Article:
The late great martial artist and legendary dynamo Bruce Lee has been spotlighted in countless biopics detailing the iconic fighter’s trials and tribulations as an international movie star. Both casual and fanatical fans of the crafty martial arts superstar can certainly boast their knowledge of the chiseled, one-man wrecking crew that challenged global movie audiences with imaginative, stylistic fighting techniques and philosophies only familiar to traditional Far East folklore.
In Birth of the Dragon director George Nolfi (“The Adjustment Bureau”) serves up his fictional account of a notable 1964 showdown pitting the immensely gifted Oakland-based martial arts instructor Bruce Lee (Philip Ng, “The Man from Macau”) against Wong Jack Man (Yu Xia, “Romance Out of the Blue”), a visiting (and disgraced) Shaolin monk now making his home in San Francisco. The reason for these men to butt heads stems from the fact that Lee (before his meteoric rise to super-stardom in motion pictures) dared to cater to Westerners by teaching them the sacred intricacies of martial arts — something of a major concern to Wong (and other traditionalists).
Additionally, the dynamics between Lee and Wong is observed on the sidelines by a Caucasian martial arts student named Steve McKee (Billy Magnussen, “Bridge of Spies”) whose devotion to the sparring 24-year old instructor is only hampered by his blinding attraction to a vulnerable Chinatown waitress (Qu Jingjing) at the mercy of her seedy employer (Xing Jin) looking for payback.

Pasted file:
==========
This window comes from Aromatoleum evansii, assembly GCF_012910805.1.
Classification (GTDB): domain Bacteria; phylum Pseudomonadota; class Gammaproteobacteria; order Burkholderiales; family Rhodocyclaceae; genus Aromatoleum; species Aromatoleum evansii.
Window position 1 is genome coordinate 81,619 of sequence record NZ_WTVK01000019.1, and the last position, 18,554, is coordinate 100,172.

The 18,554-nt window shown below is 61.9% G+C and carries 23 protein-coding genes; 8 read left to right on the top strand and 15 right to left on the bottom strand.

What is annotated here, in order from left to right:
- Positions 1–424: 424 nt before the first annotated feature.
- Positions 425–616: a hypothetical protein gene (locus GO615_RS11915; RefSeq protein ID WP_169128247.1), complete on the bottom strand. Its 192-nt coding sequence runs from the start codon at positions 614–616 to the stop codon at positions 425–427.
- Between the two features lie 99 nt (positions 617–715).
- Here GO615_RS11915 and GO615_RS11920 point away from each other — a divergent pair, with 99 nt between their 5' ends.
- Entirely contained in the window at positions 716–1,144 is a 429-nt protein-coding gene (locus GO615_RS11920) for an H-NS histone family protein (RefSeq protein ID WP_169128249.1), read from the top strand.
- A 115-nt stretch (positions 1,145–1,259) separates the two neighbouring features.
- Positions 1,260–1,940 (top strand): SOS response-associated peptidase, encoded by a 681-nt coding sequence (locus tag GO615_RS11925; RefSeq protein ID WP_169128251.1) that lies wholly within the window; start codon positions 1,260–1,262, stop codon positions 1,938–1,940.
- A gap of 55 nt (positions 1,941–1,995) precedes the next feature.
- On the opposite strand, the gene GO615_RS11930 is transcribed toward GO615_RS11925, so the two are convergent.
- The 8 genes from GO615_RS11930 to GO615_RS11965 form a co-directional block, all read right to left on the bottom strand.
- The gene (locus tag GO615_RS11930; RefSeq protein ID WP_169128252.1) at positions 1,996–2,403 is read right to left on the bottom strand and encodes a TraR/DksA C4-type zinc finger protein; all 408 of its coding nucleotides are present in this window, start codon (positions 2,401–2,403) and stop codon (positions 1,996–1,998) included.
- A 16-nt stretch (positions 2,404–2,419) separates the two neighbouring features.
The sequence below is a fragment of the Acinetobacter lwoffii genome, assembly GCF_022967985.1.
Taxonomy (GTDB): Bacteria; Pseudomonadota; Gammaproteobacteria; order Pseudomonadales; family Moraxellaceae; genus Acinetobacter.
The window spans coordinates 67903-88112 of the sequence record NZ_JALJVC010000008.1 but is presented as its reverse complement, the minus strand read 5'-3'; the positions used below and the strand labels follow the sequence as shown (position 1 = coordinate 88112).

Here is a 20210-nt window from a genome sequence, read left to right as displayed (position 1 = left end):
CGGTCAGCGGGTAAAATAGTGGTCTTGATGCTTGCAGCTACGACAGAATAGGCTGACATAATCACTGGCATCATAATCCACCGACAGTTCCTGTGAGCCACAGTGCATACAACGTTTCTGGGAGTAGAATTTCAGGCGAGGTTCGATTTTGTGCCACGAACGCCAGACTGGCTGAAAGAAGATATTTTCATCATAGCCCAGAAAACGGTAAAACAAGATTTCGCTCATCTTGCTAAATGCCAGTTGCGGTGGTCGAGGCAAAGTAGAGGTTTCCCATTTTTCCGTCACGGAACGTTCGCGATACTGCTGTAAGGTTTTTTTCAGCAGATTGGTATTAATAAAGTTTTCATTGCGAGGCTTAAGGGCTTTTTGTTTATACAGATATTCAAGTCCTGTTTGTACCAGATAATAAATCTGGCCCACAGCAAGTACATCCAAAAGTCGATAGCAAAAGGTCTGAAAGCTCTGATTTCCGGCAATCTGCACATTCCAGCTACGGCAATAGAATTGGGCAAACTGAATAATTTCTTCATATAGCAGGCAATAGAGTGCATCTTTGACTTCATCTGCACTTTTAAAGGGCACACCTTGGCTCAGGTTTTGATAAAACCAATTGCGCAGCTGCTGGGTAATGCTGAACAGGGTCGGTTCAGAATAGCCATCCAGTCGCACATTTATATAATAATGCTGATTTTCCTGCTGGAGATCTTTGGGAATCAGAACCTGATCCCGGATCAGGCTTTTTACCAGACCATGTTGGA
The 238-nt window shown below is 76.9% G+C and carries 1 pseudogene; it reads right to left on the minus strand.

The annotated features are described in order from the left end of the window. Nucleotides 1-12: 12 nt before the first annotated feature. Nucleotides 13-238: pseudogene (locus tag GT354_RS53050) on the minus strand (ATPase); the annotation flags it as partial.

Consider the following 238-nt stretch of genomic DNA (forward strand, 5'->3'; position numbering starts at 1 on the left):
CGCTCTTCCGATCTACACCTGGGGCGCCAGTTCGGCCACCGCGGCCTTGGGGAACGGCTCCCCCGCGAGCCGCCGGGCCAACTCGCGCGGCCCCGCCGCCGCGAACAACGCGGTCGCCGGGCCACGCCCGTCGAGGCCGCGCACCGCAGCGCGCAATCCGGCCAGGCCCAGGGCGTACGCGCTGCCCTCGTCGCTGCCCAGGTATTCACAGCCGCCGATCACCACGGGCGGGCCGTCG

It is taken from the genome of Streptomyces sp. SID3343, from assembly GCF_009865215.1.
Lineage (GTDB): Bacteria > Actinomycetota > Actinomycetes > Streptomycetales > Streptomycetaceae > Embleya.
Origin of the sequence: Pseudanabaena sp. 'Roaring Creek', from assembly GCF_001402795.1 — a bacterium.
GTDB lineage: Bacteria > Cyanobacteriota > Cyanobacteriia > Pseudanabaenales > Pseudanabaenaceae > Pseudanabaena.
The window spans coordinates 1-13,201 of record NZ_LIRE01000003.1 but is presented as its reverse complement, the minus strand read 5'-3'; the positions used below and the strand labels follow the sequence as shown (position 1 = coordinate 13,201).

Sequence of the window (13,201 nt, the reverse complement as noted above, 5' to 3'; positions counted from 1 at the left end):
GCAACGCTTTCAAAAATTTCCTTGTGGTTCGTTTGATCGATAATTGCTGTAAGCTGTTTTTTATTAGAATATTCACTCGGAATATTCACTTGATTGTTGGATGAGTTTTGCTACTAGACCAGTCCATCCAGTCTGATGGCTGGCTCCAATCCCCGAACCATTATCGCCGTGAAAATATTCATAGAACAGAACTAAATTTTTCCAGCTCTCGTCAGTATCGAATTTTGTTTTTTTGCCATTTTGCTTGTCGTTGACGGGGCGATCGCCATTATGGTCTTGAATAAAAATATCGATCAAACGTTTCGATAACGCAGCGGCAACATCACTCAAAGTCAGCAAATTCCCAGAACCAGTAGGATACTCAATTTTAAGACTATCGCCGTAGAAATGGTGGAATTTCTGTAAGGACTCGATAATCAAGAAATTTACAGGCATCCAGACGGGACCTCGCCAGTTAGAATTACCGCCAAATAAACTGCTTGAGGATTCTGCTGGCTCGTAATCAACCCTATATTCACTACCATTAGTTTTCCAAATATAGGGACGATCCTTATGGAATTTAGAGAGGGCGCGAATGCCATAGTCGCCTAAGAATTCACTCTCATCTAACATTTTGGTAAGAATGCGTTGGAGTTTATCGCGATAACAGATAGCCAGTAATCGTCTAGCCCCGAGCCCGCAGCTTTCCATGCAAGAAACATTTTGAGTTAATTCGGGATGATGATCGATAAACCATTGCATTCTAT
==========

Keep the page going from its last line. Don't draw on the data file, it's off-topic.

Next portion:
Nolfi and screenwriters Christopher Wilkinson and Stephen J. Rivele (both writers on “Pawn Sacrifice”) seek to tap into the mystique of the highly heralded martial arts match-up between the two explosive combatants, but the film feels inexplicably stiff as it fails to totally capture the spirit of the confrontation between the cocky but charismatic Lee and cynical provocateur Wong. Furthermore, the legendary Lee acts as a mere afterthought in a sluggish narrative bogged down by a fictitious, third-rate star-crossed romance.
Why Nolfi and team saw the need to prop up a bland and completely made-up character like Steve McKee (possibly a disguised take off on box office bad boy Steve McQueen) and his want for an Asian damsel-in-distress over an aggressively flashy Bruce Lee (and to a lesser extent Wong) is inexplicable. Especially when one considers the magnitude of the face-off and that there were few that witnessed this epic showcase of old-world versus new-world techniques and teachings (it took place in a warehouse located in the background of the Golden Gate Bridge). Even to this day there is still a question of who actually prevailed in this underground session of fists of fury.
Sadly, Birth of the Dragon does not shed any considerable revelations on the aura of Bruce Lee nor does it remotely offer any refreshing insights into the man who capitalized on the fight to build a clientele of movie stars for his school and to himself break into TV (“The Green Hornet”) and film (“Fist of Fury,” “Game of Death,” “Enter the Dragon,” among others). Ng is engaging as the martial arts guru (although his portrayal and likeness falls short of those set forth by Jason Scott Lee in 1993’s “Dragon: The Bruce Lee Story”) as he does everything he can to breathe spirit into the high-kicking hotshot. Xia’s Wong makes for an intriguing foil as his preservation for the strict, homegrown martial arts practices is realized. Magnussen’s McKee “Don Juan wannabe,” however, is the decidedly weak link that cripples the movie’s credibility and shortchanges the premise at large.
There is simply no excuse for any full feature vehicle that aims to echo the magnetism of the boisterous Bruce Lee to come off as flat and flavorless as Birth of the Dragon.